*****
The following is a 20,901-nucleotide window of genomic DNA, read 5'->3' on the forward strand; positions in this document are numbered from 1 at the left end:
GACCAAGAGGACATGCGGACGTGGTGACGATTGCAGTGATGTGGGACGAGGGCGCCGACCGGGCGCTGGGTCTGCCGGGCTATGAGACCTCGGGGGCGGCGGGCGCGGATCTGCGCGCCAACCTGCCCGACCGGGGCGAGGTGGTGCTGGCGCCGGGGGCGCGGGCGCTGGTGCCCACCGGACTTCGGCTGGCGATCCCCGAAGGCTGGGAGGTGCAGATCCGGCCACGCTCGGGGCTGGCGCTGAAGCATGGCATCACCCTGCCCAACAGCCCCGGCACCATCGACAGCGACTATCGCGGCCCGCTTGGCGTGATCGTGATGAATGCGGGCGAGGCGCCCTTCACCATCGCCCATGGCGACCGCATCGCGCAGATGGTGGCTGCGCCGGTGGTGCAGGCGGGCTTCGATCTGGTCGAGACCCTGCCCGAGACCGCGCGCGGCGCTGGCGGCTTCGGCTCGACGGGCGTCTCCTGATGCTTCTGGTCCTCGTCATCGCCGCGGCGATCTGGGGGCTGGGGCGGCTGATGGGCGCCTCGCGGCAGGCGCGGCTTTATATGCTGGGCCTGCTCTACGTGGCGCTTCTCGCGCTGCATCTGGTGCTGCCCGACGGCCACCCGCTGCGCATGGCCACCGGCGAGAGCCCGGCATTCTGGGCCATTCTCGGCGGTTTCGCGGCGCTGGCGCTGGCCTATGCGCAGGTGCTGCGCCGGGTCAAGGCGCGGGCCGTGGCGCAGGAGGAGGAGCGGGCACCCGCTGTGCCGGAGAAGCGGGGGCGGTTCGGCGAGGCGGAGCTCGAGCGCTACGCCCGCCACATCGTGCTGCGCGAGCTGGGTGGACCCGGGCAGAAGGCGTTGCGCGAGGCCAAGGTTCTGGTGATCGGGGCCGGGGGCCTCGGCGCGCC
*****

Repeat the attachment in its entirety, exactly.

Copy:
The following is a 20,901-nucleotide window of genomic DNA, read 5'->3' on the forward strand; positions in this document are numbered from 1 at the left end:
GACCAAGAGGACATGCGGACGTGGTGACGATTGCAGTGATGTGGGACGAGGGCGCCGACCGGGCGCTGGGTCTGCCGGGCTATGAGACCTCGGGGGCGGCGGGCGCGGATCTGCGCGCCAACCTGCCCGACCGGGGCGAGGTGGTGCTGGCGCCGGGGGCGCGGGCGCTGGTGCCCACCGGACTTCGGCTGGCGATCCCCGAAGGCTGGGAGGTGCAGATCCGGCCACGCTCGGGGCTGGCGCTGAAGCATGGCATCACCCTGCCCAACAGCCCCGGCACCATCGACAGCGACTATCGCGGCCCGCTTGGCGTGATCGTGATGAATGCGGGCGAGGCGCCCTTCACCATCGCCCATGGCGACCGCATCGCGCAGATGGTGGCTGCGCCGGTGGTGCAGGCGGGCTTCGATCTGGTCGAGACCCTGCCCGAGACCGCGCGCGGCGCTGGCGGCTTCGGCTCGACGGGCGTCTCCTGATGCTTCTGGTCCTCGTCATCGCCGCGGCGATCTGGGGGCTGGGGCGGCTGATGGGCGCCTCGCGGCAGGCGCGGCTTTATATGCTGGGCCTGCTCTACGTGGCGCTTCTCGCGCTGCATCTGGTGCTGCCCGACGGCCACCCGCTGCGCATGGCCACCGGCGAGAGCCCGGCATTCTGGGCCATTCTCGGCGGTTTCGCGGCGCTGGCGCTGGCCTATGCGCAGGTGCTGCGCCGGGTCAAGGCGCGGGCCGTGGCGCAGGAGGAGGAGCGGGCACCCGCTGTGCCGGAGAAGCGGGGGCGGTTCGGCGAGGCGGAGCTCGAGCGCTACGCCCGCCACATCGTGCTGCGCGAGCTGGGTGGACCCGGGCAGAAGGCGTTGCGCGAGGCCAAGGTTCTGGTGATCGGGGCCGGGGGCCTCGGCGCGCC